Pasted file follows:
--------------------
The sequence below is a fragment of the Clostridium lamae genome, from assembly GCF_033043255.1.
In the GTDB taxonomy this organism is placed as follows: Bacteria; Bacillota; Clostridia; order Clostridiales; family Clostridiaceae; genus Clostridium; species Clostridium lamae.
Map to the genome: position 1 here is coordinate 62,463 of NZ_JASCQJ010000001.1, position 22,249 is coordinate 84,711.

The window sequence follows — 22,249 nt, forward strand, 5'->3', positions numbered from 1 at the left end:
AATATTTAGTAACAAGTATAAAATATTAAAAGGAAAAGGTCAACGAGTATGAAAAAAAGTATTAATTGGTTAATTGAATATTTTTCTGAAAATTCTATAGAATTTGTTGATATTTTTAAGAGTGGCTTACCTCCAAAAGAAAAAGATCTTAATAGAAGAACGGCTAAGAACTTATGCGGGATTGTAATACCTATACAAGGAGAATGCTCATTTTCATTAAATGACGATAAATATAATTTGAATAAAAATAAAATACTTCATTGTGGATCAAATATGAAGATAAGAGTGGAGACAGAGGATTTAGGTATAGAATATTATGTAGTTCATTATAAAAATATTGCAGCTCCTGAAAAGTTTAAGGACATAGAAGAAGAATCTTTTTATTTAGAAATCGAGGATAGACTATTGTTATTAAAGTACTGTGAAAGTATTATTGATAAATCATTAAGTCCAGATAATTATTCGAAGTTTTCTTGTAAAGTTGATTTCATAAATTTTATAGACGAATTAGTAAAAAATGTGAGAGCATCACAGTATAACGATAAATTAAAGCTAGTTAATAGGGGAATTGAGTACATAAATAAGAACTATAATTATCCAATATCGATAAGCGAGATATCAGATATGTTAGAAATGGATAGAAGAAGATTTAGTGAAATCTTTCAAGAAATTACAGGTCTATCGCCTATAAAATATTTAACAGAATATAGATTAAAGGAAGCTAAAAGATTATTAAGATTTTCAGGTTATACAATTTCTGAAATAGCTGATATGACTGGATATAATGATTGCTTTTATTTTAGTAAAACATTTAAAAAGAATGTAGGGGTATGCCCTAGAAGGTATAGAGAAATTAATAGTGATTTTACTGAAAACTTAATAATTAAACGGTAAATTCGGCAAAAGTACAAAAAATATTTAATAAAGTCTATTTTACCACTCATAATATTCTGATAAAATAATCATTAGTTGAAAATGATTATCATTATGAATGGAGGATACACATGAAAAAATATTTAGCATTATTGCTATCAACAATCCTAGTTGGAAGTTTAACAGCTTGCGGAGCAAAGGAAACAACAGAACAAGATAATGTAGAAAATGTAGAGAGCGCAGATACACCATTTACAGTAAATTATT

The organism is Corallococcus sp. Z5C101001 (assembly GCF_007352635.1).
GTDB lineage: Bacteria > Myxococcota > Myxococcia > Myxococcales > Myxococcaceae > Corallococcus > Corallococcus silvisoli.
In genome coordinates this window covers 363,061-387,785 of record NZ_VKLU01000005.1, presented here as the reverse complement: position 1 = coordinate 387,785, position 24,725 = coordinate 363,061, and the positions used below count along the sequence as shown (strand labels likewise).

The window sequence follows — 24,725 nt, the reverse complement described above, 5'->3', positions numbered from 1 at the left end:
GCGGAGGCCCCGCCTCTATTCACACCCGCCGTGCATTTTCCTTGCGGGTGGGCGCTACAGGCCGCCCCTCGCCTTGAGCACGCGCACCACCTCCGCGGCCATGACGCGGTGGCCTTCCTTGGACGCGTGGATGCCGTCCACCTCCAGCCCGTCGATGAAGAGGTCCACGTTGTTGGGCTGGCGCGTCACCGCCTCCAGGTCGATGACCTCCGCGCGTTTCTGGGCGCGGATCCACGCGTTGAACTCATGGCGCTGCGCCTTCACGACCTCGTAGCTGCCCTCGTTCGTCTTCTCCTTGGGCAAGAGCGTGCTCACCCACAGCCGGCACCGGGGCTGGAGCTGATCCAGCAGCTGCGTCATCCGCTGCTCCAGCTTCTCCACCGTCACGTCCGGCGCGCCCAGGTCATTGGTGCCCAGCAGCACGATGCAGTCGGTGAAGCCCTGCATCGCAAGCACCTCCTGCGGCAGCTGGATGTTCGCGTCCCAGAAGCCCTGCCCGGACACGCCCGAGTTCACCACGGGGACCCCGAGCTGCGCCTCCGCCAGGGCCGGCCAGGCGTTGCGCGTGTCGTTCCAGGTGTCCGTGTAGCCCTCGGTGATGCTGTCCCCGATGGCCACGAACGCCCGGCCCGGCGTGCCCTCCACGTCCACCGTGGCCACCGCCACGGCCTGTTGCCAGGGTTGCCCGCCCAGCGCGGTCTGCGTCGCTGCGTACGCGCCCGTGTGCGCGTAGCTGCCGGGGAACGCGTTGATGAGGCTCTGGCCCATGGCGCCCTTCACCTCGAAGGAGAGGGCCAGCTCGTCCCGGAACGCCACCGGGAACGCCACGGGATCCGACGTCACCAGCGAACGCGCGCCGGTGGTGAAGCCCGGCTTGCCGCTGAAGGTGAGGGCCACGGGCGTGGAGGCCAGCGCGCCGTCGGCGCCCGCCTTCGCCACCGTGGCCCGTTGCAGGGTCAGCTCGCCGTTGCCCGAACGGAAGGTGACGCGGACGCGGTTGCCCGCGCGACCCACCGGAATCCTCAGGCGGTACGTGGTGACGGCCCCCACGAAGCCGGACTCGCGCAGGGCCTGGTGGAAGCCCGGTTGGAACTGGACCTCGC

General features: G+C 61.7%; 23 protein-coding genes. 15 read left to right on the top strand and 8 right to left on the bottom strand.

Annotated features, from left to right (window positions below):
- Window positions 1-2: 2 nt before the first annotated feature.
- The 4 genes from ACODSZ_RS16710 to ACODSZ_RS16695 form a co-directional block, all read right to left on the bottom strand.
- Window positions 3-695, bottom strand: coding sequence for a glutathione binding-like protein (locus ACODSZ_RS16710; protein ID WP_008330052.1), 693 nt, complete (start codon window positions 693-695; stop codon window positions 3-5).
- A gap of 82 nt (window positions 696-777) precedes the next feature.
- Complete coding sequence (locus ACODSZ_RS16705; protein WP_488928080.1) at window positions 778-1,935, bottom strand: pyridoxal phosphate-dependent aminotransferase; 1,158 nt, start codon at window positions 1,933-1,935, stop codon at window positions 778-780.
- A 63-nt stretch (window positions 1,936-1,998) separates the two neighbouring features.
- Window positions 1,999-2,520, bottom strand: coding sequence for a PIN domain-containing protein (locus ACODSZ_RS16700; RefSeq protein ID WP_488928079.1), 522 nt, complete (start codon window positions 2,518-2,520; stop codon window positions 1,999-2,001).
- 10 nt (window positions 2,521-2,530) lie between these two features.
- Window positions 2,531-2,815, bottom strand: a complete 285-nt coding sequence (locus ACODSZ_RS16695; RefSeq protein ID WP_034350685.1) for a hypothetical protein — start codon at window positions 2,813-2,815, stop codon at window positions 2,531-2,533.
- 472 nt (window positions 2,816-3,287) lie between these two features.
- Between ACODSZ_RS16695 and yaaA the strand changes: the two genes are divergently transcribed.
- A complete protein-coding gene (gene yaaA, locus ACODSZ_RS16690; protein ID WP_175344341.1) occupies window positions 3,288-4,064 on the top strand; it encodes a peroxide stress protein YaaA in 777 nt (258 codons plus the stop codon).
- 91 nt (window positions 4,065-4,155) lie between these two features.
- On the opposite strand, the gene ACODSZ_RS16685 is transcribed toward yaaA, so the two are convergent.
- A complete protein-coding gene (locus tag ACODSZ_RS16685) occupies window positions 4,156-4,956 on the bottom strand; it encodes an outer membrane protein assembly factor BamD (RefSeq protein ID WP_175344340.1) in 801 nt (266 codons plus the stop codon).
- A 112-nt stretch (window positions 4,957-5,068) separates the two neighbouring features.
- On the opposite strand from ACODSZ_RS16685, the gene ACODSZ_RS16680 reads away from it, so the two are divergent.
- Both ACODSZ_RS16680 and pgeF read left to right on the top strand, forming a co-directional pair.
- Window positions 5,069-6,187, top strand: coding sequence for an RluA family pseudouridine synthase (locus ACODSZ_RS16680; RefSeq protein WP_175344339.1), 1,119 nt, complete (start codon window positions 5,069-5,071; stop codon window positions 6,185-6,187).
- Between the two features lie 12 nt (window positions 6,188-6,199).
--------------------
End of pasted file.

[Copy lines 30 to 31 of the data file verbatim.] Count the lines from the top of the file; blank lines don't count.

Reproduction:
- Both ACODSZ_RS16680 and pgeF read left to right on the top strand, forming a co-directional pair.
- Window positions 5,069-6,187, top strand: coding sequence for an RluA family pseudouridine synthase (locus ACODSZ_RS16680; RefSeq protein WP_175344339.1), 1,119 nt, complete (start codon window positions 5,069-5,071; stop codon window positions 6,185-6,187).